Notice the two levels of quoting. A1 believes that A0's beliefs ("φ") correspond to statements true in the territory ([φ]).

This loosely represents how a programmer might reason about a program: A programmer (A1), who thinks that there is an object (φ) in the environment, will have an internal representation ([φ]) of the object. They will also know that the program (A2) has an object corresponding to Fred ("φ"), and they will retain a mental map between their representation of the object ([φ]) and their representation of the program's representation of the object (["φ"]).

The point is that we deploy set theory to represent this sort of logic. This logic, however, allows us to reason about sensors thusly (replacing ⊧τ with ⊧):

A1 ⊩ @A0 → ∀[sl]. (τ ⊧ [A0 ⊩ "@sl"]) → (τ ⊧ [@Sl])

Which basically says "A0 only believes @sl when, in reality, the sensor actually is in state l."

This is what we wanted, but it does not come cheap: We had to deploy full ZF in order to allow A1 to reason as we wanted. Worse, A2 (the parent of A1) must reason in ZF+1 in order to trust A1 (because it must believe that there is some model of ZF: otherwise A1 is meaningless). A3 must reason is ZF+2, and so on.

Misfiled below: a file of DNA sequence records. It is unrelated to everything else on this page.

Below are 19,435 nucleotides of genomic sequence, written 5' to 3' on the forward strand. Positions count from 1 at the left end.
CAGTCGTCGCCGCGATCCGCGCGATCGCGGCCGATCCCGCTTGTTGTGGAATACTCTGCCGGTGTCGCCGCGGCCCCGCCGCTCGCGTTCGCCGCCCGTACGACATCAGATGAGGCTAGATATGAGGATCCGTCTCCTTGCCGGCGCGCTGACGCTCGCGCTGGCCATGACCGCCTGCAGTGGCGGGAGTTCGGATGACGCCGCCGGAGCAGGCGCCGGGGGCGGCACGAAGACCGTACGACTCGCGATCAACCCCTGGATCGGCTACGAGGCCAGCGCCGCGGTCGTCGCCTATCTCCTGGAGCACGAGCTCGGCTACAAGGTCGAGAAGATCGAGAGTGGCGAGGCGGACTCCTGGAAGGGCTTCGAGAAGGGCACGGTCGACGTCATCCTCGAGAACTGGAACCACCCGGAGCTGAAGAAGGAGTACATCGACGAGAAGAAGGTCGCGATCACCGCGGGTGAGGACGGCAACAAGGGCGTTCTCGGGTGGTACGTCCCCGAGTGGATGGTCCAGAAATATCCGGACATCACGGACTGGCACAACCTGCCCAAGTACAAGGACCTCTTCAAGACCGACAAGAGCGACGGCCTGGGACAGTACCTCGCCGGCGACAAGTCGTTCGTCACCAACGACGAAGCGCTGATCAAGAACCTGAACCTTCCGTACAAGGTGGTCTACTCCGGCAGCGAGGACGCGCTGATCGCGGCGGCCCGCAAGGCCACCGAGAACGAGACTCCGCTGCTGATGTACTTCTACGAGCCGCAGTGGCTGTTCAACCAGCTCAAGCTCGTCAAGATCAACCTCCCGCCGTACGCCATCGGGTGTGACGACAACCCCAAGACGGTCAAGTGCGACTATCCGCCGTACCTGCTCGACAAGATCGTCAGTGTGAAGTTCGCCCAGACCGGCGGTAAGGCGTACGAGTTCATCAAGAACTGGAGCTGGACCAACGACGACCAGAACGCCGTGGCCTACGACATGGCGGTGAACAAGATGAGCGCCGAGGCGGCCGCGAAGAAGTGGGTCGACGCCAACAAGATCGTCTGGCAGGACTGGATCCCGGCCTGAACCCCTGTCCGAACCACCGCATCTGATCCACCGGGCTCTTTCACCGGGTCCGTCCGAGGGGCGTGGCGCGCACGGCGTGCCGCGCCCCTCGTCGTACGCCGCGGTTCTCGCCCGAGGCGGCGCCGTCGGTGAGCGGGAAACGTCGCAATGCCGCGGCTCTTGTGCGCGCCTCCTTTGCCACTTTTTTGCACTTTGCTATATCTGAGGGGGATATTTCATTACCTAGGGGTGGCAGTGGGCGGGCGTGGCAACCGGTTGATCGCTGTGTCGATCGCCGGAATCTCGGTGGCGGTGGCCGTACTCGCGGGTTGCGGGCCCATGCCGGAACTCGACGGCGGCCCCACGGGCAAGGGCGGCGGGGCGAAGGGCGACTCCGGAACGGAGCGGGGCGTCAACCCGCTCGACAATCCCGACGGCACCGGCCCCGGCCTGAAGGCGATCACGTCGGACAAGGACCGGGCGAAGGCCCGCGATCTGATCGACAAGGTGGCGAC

It is noted that this can probably be addressed via parametric polymorphism (ie A2 uses ZFk, and also trusts A1 to use ZFk), though no proof has been written out yet. A simplification of the above mechanism (without resorting to set theory, or at the least using a weaker set theory) is desired.

Probability and Expected Utility

Adding expected utility satisfaction is somewhat difficult.

Probabilistic reasoning is non-monotonic. This leads to difficulties. For example, if you have an untrusted proof-suggester Σ and a proof-verifier Δ, then so long as Δ works you can't go wrong — in logic. At worst, Σ withholds a good proof and the system does nothing. But with probabilistic reasoning, Σ can withhold information from Δ with catastrophic results.

For example, imagine that the condition of action is E[U] ≥ $20, where E[U] is the expected utility. If we have a fair coin and a bet with payout of $50 on H and $10 on T, then the agent will take the bet. But if we later learn that the coin landed T, we should no longer take the bet: new information can invalidate actions that otherwise would have been taken. If the suggestion-device is untrusted, this can be particularly dangerous, because Σ can withhold information maliciously.